“The autonomous robot is conceived to automatically run inspection and carry out repairs in a harsh environment, thus substituting human operators who might be asked to work in unsafe and unhealthy conditions,” notes Valente. “The robot is designed to work 24/7, climb vertical surfaces and operate in severe weather.”
In addition, increased efficiency and a precise repair process mean that raw material use can be reduced, and repairs times shortened.
“The robot can operate continuously without any suspension of the plant functionalities,” says Valente. “The industrialisation of autonomous systems that can cooperate with humans and drones constitutes a major leap in efficiency, as well as disruption of the MRO business model, thus bringing value to maintenance stakeholders who can exploit fleets of robots to ensure effective matching of customer requests.”
But the robot’s creation was not without difficulties, says Valente. “The design of the autonomous system brought technical and technological challenges, such as the development of a unique platform able to combine inspection and manufacturing tasks.
“The system must be able to run such operations in a wide range of environmental conditions, ranging from low to high ambient temperature, as well as on dry and wet surfaces.
“Another relevant challenge was related to the design of a robotic system able to process a wide range of materials, thus ensuring industrial robustness towards various production scenarios.”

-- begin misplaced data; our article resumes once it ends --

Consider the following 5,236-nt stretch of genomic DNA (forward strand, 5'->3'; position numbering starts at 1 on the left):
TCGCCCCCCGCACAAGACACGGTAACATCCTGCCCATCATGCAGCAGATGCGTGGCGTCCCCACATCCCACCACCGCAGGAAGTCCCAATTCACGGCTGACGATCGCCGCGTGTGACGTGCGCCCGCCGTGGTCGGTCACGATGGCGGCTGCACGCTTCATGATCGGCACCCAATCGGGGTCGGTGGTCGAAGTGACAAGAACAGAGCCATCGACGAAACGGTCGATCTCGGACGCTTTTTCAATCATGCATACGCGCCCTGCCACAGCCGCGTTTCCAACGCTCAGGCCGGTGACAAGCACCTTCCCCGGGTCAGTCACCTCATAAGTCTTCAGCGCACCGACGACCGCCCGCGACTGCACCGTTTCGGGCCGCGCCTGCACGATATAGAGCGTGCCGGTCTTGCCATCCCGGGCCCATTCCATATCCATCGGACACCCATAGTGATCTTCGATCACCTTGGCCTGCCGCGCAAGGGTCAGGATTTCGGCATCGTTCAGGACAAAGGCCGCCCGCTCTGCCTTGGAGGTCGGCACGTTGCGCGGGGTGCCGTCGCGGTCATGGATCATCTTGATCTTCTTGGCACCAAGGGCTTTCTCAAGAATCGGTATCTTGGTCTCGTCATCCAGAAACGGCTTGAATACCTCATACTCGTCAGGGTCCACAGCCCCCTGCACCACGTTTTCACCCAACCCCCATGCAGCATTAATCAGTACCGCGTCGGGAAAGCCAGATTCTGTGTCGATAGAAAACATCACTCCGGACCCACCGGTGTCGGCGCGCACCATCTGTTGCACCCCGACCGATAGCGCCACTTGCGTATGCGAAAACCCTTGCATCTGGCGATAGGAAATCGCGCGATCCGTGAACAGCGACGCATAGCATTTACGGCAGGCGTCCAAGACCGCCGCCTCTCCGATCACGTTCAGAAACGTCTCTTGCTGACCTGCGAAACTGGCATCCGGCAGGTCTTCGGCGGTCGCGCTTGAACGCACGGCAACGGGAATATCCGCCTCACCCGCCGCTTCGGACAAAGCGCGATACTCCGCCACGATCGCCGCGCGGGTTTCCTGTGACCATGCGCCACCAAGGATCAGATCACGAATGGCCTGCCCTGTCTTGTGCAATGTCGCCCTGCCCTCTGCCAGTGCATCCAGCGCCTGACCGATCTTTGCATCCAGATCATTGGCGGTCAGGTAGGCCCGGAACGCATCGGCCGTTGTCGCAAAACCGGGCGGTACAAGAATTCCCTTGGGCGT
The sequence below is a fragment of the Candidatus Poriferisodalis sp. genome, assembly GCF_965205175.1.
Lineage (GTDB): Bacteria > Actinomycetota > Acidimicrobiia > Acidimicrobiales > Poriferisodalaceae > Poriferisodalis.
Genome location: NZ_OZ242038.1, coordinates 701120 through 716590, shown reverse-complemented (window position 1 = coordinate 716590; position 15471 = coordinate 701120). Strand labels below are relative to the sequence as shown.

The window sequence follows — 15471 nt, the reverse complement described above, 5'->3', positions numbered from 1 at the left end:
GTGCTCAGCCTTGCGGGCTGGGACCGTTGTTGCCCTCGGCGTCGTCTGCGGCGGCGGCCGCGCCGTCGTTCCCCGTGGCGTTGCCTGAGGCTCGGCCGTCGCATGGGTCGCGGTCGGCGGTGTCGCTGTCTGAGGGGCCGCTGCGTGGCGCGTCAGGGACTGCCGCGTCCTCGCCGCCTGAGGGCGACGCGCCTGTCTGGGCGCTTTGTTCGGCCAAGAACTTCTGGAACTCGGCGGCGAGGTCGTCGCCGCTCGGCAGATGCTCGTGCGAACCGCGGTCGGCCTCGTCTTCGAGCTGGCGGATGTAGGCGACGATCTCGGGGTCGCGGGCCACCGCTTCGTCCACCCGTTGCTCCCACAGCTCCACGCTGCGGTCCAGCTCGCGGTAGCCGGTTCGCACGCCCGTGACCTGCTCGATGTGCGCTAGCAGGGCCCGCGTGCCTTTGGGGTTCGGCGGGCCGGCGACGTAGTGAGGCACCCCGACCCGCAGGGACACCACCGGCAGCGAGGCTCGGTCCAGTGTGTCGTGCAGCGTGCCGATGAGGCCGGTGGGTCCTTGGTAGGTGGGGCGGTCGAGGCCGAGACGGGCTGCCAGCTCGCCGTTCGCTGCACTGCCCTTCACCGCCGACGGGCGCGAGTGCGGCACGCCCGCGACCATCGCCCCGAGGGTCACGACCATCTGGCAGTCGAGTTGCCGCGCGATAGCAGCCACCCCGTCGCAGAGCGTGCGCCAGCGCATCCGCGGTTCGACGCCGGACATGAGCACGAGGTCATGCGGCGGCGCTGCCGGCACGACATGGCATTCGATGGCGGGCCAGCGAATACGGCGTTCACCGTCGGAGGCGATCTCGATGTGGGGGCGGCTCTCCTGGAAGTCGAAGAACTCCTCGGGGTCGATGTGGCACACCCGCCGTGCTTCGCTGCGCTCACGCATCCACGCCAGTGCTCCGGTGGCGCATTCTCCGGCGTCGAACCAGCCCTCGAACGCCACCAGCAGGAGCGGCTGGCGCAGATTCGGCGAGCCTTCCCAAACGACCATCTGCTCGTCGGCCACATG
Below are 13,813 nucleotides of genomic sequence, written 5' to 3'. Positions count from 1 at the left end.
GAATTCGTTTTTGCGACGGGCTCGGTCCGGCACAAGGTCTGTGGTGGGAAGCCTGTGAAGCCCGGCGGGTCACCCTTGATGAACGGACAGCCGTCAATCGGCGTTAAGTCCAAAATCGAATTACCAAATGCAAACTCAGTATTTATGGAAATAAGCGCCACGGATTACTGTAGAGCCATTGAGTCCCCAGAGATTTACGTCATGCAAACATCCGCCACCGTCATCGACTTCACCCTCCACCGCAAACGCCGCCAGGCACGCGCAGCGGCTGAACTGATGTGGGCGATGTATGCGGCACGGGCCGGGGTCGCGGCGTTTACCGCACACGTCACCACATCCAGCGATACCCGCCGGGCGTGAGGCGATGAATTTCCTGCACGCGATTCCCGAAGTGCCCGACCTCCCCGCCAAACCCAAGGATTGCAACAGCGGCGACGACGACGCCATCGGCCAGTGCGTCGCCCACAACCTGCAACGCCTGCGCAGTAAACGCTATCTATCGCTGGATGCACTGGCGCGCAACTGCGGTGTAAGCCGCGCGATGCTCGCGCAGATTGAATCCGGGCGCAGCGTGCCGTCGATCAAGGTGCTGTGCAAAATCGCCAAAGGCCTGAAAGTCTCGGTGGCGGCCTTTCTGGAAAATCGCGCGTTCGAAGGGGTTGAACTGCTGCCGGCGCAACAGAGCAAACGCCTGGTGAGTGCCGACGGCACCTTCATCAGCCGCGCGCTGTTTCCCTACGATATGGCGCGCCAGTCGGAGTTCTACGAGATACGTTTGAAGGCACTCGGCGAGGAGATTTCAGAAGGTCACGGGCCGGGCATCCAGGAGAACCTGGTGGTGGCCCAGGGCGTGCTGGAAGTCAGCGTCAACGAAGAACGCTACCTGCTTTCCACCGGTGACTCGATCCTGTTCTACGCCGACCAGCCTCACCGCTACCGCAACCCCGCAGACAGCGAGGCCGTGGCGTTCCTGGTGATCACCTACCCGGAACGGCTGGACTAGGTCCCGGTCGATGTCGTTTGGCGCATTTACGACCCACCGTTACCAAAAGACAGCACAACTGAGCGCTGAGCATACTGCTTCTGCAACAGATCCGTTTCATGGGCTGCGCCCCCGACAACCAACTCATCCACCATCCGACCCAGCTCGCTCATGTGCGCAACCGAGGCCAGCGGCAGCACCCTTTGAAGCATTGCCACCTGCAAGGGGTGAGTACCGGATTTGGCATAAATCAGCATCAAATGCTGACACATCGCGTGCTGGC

The team envisages the project as having real-life applications in the aerospace, oil and gas and power-generation industries, and has designed a solution that is easy for end users to deploy and that requires limited ramp-up time. The robot can certainly access hard-to-reach offshore surfaces.
To overcome the challenge of climbing extremely slippery vertical surfaces, it has been designed as a tracked vehicle with two robust rubber belts and a powerful vacuum-based adhesion system that keeps it in contact with the surface. It can move forwards and backwards, rotate and work on a range of metal surfaces and in various environmental conditions.
These include corroded materials, in water and dirt, and in environmental temperatures ranging from 3°C to 35°C. The robot is also equipped with a powder recovery system to suck up dispersed powder and carry it to the top of the ship, limiting pollution.
According to the 4D Hybrid team, the application of this technology could deliver huge savings in primary raw materials and the number of round trips necessary to inspect and repair parts. By 2021, it estimates savings of 150,000 tonnes per year of metal raw materials, 500,000 GJ per year of energy – roughly the same energy required to heat 10,000 US homes – and
3.6 million tonnes per year of CO2.
Forward thinkers are looking ahead to the days when every ship – or at least every port – has its own articulated robot capable of undertaking inspection or repair.
Report written by Amy McLellan
This feature was originally published in Marine Professional Jan/Feb 2020